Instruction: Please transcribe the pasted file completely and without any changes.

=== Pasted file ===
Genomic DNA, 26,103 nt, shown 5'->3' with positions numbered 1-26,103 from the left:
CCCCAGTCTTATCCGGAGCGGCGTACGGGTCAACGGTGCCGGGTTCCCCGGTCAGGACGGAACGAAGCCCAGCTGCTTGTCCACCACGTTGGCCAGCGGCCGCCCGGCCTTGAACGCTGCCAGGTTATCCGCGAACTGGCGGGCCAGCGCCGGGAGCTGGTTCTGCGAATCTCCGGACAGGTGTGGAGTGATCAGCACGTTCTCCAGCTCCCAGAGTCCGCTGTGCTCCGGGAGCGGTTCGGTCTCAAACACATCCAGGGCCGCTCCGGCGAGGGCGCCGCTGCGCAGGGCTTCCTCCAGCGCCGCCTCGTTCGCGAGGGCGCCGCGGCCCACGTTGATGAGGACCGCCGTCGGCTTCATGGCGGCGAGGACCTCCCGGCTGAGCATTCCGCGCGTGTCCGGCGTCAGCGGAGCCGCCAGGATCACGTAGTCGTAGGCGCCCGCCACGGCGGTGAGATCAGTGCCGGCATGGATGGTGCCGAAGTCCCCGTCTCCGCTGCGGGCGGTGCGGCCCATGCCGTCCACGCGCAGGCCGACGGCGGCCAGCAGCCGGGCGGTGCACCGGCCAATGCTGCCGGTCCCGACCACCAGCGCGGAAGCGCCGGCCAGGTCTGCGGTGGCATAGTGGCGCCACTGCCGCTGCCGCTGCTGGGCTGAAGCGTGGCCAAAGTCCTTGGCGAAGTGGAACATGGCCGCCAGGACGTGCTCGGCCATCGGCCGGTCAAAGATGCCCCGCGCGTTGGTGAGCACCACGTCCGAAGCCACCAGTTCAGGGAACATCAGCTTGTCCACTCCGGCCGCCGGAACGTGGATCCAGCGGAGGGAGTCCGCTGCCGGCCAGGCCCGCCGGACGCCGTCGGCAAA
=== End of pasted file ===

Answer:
Genomic DNA, 26,103 nt, shown 5'->3' with positions numbered 1-26,103 from the left:
CCCCAGTCTTATCCGGAGCGGCGTACGGGTCAACGGTGCCGGGTTCCCCGGTCAGGACGGAACGAAGCCCAGCTGCTTGTCCACCACGTTGGCCAGCGGCCGCCCGGCCTTGAACGCTGCCAGGTTATCCGCGAACTGGCGGGCCAGCGCCGGGAGCTGGTTCTGCGAATCTCCGGACAGGTGTGGAGTGATCAGCACGTTCTCCAGCTCCCAGAGTCCGCTGTGCTCCGGGAGCGGTTCGGTCTCAAACACATCCAGGGCCGCTCCGGCGAGGGCGCCGCTGCGCAGGGCTTCCTCCAGCGCCGCCTCGTTCGCGAGGGCGCCGCGGCCCACGTTGATGAGGACCGCCGTCGGCTTCATGGCGGCGAGGACCTCCCGGCTGAGCATTCCGCGCGTGTCCGGCGTCAGCGGAGCCGCCAGGATCACGTAGTCGTAGGCGCCCGCCACGGCGGTGAGATCAGTGCCGGCATGGATGGTGCCGAAGTCCCCGTCTCCGCTGCGGGCGGTGCGGCCCATGCCGTCCACGCGCAGGCCGACGGCGGCCAGCAGCCGGGCGGTGCACCGGCCAATGCTGCCGGTCCCGACCACCAGCGCGGAAGCGCCGGCCAGGTCTGCGGTGGCATAGTGGCGCCACTGCCGCTGCCGCTGCTGGGCTGAAGCGTGGCCAAAGTCCTTGGCGAAGTGGAACATGGCCGCCAGGACGTGCTCGGCCATCGGCCGGTCAAAGATGCCCCGCGCGTTGGTGAGCACCACGTCCGAAGCCACCAGTTCAGGGAACATCAGCTTGTCCACTCCGGCCGCCGGAACGTGGATCCAGCGGAGGGAGTCCGCTGCCGGCCAGGCCCGCCGGACGCCGTCGGCAAA